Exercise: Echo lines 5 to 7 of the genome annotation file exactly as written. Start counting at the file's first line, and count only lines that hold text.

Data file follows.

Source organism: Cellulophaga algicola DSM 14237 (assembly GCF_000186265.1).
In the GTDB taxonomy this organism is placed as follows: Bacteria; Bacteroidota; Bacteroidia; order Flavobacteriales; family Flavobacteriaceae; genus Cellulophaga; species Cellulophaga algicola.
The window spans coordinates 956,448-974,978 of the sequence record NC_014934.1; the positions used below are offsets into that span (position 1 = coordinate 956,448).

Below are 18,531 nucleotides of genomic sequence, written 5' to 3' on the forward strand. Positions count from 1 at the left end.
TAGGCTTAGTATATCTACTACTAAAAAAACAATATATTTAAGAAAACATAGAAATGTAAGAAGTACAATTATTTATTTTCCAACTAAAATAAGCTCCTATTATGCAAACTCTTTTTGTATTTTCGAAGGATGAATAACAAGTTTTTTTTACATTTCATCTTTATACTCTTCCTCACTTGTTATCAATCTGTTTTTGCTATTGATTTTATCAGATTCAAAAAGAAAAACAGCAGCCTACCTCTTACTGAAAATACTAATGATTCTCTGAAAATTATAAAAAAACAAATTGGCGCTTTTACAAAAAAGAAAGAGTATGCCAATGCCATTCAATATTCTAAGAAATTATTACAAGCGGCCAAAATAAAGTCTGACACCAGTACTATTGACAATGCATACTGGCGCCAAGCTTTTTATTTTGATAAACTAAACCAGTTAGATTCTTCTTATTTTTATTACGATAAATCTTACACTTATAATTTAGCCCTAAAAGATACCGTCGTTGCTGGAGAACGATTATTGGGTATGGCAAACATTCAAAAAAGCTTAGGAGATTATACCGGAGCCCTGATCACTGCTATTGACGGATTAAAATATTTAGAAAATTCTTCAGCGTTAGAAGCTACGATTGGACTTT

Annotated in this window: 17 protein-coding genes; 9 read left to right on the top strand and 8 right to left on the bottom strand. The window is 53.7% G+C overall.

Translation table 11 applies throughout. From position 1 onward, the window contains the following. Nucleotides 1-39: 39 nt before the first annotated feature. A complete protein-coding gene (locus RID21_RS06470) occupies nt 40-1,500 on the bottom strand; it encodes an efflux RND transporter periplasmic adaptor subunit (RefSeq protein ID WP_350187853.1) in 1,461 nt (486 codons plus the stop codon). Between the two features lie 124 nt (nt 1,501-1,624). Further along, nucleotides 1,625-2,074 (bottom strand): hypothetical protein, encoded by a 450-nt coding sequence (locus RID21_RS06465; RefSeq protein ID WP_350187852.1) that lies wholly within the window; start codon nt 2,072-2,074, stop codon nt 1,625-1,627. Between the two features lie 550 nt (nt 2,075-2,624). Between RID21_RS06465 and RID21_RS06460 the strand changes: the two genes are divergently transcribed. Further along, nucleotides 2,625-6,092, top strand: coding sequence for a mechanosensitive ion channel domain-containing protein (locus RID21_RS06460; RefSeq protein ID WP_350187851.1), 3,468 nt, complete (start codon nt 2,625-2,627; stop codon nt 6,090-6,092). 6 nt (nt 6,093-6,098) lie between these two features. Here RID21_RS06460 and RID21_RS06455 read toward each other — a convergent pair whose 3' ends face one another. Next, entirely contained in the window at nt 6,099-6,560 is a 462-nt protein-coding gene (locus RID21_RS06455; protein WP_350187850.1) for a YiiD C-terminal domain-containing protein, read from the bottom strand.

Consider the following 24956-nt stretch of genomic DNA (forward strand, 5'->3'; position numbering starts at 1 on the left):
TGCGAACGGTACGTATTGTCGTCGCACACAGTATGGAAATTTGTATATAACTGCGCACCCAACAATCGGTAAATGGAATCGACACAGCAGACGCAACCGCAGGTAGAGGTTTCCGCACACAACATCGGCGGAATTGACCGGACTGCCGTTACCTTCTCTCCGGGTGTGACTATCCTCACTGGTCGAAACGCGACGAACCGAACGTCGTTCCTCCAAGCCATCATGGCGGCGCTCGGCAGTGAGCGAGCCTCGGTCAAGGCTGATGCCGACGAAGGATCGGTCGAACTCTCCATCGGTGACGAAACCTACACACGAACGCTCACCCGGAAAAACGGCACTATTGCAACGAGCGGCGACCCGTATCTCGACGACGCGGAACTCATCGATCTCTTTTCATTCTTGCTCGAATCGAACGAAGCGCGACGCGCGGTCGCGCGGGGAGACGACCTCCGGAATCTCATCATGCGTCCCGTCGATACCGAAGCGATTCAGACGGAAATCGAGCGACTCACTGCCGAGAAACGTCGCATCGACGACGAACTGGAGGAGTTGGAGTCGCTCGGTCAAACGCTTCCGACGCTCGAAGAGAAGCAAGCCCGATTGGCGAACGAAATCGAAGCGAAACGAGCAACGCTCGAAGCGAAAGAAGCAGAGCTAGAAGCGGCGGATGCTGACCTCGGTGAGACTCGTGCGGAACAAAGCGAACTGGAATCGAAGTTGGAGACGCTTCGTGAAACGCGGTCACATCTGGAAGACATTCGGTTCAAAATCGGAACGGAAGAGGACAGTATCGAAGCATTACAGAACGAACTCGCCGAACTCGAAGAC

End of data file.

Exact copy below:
TAGGCTTAGTATATCTACTACTAAAAAAACAATATATTTAAGAAAACATAGAAATGTAAGAAGTACAATTATTTATTTTCCAACTAAAATAAGCTCCTATTATGCAAACTCTTTTTGTATTTTCGAAGGATGAATAACAAGTTTTTTTTACATTTCATCTTTATACTCTTCCTCACTTGTTATCAATCTGTTTTTGCTATTGATTTTATCAGATTCAAAAAGAAAAACAGCAGCCTACCTCTTACTGAAAATACTAATGATTCTCTGAAAATTATAAAAAAACAAATTGGCGCTTTTACAAAAAAGAAAGAGTATGCCAATGCCATTCAATATTCTAAGAAATTATTACAAGCGGCCAAAATAAAGTCTGACACCAGTACTATTGACAATGCATACTGGCGCCAAGCTTTTTATTTTGATAAACTAAACCAGTTAGATTCTTCTTATTTTTATTACGATAAATCTTACACTTATAATTTAGCCCTAAAAGATACCGTCGTTGCTGGAGAACGATTATTGGGTATGGCAAACATTCAAAAAAGCTTAGGAGATTATACCGGAGCCCTGATCACTGCTATTGACGGATTAAAATATTTAGAAAATTCTTCAGCGTTAGAAGCTACGATTGGACTTT

Annotated in this window: 17 protein-coding genes; 9 read left to right on the top strand and 8 right to left on the bottom strand. The window is 53.7% G+C overall.

Translation table 11 applies throughout. From position 1 onward, the window contains the following. Nucleotides 1-39: 39 nt before the first annotated feature. A complete protein-coding gene (locus RID21_RS06470) occupies nt 40-1,500 on the bottom strand; it encodes an efflux RND transporter periplasmic adaptor subunit (RefSeq protein ID WP_350187853.1) in 1,461 nt (486 codons plus the stop codon). Between the two features lie 124 nt (nt 1,501-1,624). Further along, nucleotides 1,625-2,074 (bottom strand): hypothetical protein, encoded by a 450-nt coding sequence (locus RID21_RS06465; RefSeq protein ID WP_350187852.1) that lies wholly within the window; start codon nt 2,072-2,074, stop codon nt 1,625-1,627. Between the two features lie 550 nt (nt 2,075-2,624). Between RID21_RS06465 and RID21_RS06460 the strand changes: the two genes are divergently transcribed. Further along, nucleotides 2,625-6,092, top strand: coding sequence for a mechanosensitive ion channel domain-containing protein (locus RID21_RS06460; RefSeq protein ID WP_350187851.1), 3,468 nt, complete (start codon nt 2,625-2,627; stop codon nt 6,090-6,092). 6 nt (nt 6,093-6,098) lie between these two features. Here RID21_RS06460 and RID21_RS06455 read toward each other — a convergent pair whose 3' ends face one another. Next, entirely contained in the window at nt 6,099-6,560 is a 462-nt protein-coding gene (locus RID21_RS06455; protein WP_350187850.1) for a YiiD C-terminal domain-containing protein, read from the bottom strand.